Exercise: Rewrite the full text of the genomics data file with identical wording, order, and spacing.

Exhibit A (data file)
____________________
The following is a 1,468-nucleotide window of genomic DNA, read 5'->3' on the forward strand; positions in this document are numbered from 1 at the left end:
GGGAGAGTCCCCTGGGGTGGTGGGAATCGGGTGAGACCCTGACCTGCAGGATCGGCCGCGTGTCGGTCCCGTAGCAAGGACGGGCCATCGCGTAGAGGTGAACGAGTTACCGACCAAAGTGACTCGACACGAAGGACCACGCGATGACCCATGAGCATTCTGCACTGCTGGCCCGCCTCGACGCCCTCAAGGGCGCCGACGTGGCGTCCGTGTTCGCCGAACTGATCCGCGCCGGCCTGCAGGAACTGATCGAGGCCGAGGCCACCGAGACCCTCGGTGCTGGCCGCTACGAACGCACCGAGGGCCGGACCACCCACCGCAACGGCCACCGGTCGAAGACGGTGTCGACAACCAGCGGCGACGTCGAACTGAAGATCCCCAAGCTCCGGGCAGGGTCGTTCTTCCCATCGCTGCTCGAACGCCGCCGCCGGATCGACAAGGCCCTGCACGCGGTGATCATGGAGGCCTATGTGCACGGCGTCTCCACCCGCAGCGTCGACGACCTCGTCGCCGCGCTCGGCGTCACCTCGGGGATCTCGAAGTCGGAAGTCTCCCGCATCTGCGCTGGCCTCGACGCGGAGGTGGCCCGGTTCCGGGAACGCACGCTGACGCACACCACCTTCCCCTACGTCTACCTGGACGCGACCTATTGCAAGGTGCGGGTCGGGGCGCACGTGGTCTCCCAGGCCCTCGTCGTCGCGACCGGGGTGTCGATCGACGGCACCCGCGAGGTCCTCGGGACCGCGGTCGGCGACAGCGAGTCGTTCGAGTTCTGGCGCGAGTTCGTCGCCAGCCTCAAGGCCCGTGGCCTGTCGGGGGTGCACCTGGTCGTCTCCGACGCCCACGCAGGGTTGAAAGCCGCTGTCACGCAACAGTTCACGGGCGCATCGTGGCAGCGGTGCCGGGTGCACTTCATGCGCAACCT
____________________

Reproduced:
The following is a 1,468-nucleotide window of genomic DNA, read 5'->3' on the forward strand; positions in this document are numbered from 1 at the left end:
GGGAGAGTCCCCTGGGGTGGTGGGAATCGGGTGAGACCCTGACCTGCAGGATCGGCCGCGTGTCGGTCCCGTAGCAAGGACGGGCCATCGCGTAGAGGTGAACGAGTTACCGACCAAAGTGACTCGACACGAAGGACCACGCGATGACCCATGAGCATTCTGCACTGCTGGCCCGCCTCGACGCCCTCAAGGGCGCCGACGTGGCGTCCGTGTTCGCCGAACTGATCCGCGCCGGCCTGCAGGAACTGATCGAGGCCGAGGCCACCGAGACCCTCGGTGCTGGCCGCTACGAACGCACCGAGGGCCGGACCACCCACCGCAACGGCCACCGGTCGAAGACGGTGTCGACAACCAGCGGCGACGTCGAACTGAAGATCCCCAAGCTCCGGGCAGGGTCGTTCTTCCCATCGCTGCTCGAACGCCGCCGCCGGATCGACAAGGCCCTGCACGCGGTGATCATGGAGGCCTATGTGCACGGCGTCTCCACCCGCAGCGTCGACGACCTCGTCGCCGCGCTCGGCGTCACCTCGGGGATCTCGAAGTCGGAAGTCTCCCGCATCTGCGCTGGCCTCGACGCGGAGGTGGCCCGGTTCCGGGAACGCACGCTGACGCACACCACCTTCCCCTACGTCTACCTGGACGCGACCTATTGCAAGGTGCGGGTCGGGGCGCACGTGGTCTCCCAGGCCCTCGTCGTCGCGACCGGGGTGTCGATCGACGGCACCCGCGAGGTCCTCGGGACCGCGGTCGGCGACAGCGAGTCGTTCGAGTTCTGGCGCGAGTTCGTCGCCAGCCTCAAGGCCCGTGGCCTGTCGGGGGTGCACCTGGTCGTCTCCGACGCCCACGCAGGGTTGAAAGCCGCTGTCACGCAACAGTTCACGGGCGCATCGTGGCAGCGGTGCCGGGTGCACTTCATGCGCAACCT